What is Fencing?

Oxford English Dictionary:
“The action or art of using the sword scientifically
as a weapon of offence or defense; the practice of
this art with a blunted sword, foil or stick”

Fencing, as an ancient art, was used as a means of settling disputes, often ending in death. Fencing in the modern world, however, is a more refined and safety focused version of this. It is a very tactical sport as one requires swift movement and the ability to think quickly under pressure. Fencing is a sport which is present throughout the world, with both young and old participating. The weapons used in the ancient art are still present, in some form, in our modern weapons.

Modern Times Fencing

The sport of Fencing is always changing. In the last century alone, we have seen the move from visual to electric fencing, the invention of Kevlar safety gear and the incorporation of female fencing into Olympic Fencing.

Electric Fencing

In 1936, Epée was the first weapon adapted to electric fencing. This was a very big step forward for fencing technology and it has forever revolutionized Epée fencing. Electric foil followed in 1956, while Sabré was not made electric until 1988.

Foil fencing runs on a closed circuit system. This means that when a foil hits off target, it breaks the circuit but when it contacts with the lamé, the circuit is earthed. Sabré runs on a closed circuit also, but there is no ‘off target’ option.

Epée is run on an open circuit system which means that when contact is made, the circuit is complete.

Both the Foil and the Epée blades have a thin wire running along them, down to the tip (a button), making circuits possible. The Sabré has no wire but rather the circuit uses the metal blade itself to complete the circuit, earthing when contact is made with the lamé.

Olympic Fencing

Fencing is one of the only four sports to have been represented in every Olympic Games since 1896; the year of the first Modern Olympic Games. Men’s Foil and Sabré events were present, in their visual form. Men’s Epée joined the Olympics in 1900.  In 1912, both France and Italy refused to compete due to discrepancies in the fencing rules. Because of this, in 1913 the Federation Internationale D’Escrime was founded to regulate the rules.
Women’s fencing in the Olympic Games was introduced later, with Women’s foil present in the Games in 1924; Women’s Epée was later introduced in 1956. Women’s Sabré was not introduced until very recently; the first Women’s Olympic Sabré event was held in Athens in 2004.

Electric fencing in the Olympic Games was introduced in:

  • Epée – 1936
  • Foil – 1956
  • Sabré – 1992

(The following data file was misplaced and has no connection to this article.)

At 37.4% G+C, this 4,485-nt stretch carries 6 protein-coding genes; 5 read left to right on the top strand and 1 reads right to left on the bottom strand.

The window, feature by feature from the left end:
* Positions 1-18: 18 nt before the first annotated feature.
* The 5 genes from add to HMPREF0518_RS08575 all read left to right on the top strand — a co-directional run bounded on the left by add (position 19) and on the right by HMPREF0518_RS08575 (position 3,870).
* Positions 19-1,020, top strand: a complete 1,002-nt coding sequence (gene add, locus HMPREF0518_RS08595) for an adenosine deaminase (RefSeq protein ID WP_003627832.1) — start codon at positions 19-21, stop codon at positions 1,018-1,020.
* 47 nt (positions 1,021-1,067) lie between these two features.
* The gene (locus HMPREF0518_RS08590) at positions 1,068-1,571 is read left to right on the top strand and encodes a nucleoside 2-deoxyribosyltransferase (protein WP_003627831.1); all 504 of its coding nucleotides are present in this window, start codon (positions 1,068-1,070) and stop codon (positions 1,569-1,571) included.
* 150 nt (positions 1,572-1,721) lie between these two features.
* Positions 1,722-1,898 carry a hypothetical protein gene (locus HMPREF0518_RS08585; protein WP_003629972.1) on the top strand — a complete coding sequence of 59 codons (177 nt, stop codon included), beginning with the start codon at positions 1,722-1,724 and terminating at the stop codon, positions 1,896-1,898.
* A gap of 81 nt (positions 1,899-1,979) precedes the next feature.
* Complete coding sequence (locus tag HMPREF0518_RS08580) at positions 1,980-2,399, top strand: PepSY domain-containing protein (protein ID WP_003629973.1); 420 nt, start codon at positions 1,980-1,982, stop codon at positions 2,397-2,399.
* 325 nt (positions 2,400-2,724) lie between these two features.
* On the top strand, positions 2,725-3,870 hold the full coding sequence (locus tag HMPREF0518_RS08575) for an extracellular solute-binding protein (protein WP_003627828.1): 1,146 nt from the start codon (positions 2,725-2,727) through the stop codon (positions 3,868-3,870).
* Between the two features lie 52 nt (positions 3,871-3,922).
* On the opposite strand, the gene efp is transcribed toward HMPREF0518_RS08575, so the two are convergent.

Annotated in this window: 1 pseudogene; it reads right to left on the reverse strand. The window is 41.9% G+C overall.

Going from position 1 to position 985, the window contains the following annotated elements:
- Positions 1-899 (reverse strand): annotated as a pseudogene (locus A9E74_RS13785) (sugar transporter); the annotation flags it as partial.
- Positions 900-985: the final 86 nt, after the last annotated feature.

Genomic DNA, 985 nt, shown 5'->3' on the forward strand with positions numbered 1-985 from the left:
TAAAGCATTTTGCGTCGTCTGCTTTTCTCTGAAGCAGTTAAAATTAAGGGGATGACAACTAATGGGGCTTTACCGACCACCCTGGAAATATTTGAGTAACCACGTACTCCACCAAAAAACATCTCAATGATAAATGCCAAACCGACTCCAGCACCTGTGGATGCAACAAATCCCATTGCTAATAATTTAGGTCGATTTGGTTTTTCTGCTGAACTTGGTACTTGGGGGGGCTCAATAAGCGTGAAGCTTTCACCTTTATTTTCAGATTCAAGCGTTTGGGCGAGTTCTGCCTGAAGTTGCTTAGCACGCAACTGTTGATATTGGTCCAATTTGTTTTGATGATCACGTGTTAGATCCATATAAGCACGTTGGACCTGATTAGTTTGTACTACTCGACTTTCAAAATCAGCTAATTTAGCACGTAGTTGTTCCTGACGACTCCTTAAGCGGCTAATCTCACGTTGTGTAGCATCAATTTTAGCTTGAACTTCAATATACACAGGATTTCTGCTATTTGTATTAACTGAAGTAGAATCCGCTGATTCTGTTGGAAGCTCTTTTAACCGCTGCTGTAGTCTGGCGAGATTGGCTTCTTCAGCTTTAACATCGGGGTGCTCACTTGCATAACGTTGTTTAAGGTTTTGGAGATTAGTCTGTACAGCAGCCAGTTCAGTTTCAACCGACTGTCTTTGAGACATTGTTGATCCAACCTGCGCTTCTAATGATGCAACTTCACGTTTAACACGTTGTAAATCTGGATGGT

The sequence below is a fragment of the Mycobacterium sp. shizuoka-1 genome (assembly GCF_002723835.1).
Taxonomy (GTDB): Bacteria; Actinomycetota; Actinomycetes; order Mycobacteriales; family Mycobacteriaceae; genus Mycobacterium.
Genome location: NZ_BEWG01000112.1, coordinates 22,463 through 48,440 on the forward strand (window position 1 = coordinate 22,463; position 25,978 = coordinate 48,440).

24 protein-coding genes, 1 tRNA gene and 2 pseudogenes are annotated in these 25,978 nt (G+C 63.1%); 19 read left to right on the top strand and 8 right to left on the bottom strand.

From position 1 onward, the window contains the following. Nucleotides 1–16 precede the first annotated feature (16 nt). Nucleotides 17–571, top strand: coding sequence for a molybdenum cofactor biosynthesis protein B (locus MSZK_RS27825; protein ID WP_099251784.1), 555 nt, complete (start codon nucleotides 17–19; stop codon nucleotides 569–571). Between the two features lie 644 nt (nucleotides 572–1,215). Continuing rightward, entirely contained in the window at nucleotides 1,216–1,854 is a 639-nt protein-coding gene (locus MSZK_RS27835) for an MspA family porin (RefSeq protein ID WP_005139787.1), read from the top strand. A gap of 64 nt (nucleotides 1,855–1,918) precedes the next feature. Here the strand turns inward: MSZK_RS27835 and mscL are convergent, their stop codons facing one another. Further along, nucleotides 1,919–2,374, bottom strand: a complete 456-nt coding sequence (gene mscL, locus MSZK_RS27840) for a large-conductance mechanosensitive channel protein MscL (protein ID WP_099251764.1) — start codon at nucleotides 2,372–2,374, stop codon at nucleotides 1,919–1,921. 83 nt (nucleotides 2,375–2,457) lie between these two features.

The History of Fencing

Fencing is a fighting style that has survived many ages and many forms of evolution. The earliest record found of fencing is on Medinet-Habu temple in Luxor, Egypt. Some theorize that the frieze displayed is that of a fencing bout, complete with archaic safety equipment and judges. Fencing was also present in the ancient civilisations of Greece and Rome. Their armies were trained to use the short sword; Romans were the last to use a light sword until the development of the Rapier.

What we in the modern world know as fencing, started development in the 16th Century BCE, in Europe. Spain was one of the first countries to develop this, but Italy had the most impact. The Italians started frequent use of the Rapier and it was during this time that both the lunge and the four standard fencing positions (prime, seconde, tierce and quarte) were invented.

Elsewhere, in France, during the reign of King Louis XIV, it was decided that the Rapier was no longer appropriate as a court sword, due to the changing fashions. A new shorter and lighter court sword was developed and several new blades were also developed from this.  One of these was a blade designed for practise and training; this is what we know as our modern Foil. This thinner weapon was also known by the French as the le fleuret. A thrusting action was used and unlike its predecessor the Rapier, a Foil was also a defensive weapon.

Around the mid 19th Century, deadly fencing duels fell out of fashion; murder and manslaughter charges were now possible. Fencing duels became about winning, not dealing out death, thus weapons evolved to suit this. What was known as the colichemarde was one of the weapons that evolved out of the new French court sword. This weapon was again a thrusting weapon, but adapted to the need for a shorter bout. Fencers used this new weapon on their opponents, inflicting crippling blows rather than death. After another modification, the colichemarde developed into what we know as the Epée.

In the late 18th Century we see the introduction of the third of our modern weapons: the Sabré. It was originally a heavy curved blade; a new type of Sabré was invented during the 19th Century in Europe. Sabré fighting was perhaps the most dangerous of the three. This is not surprising considering the origins of the weapon. The Sabré evolved from a weapon described as the Turkish scimitar, used by the Hungarians. Sabré fencing was formalized into a ‘non-fatal’ form of the fighting in the late 19th Century.

Before the French revolution took place another important item was invented. La Boessiére invented a new fencing mask, which was made from netted wire. This new item led to a dramatic change in fencing.  Fencing was now a lot safer and fewer casualties occurred when fencing.

Duelling for anything other than sport faded away after the First World War. Most fencing occurs only in a sporting form now, with competitions being held at many levels. The Olympic Games and the Commonwealth Games are the highest platforms of fencing achievement.

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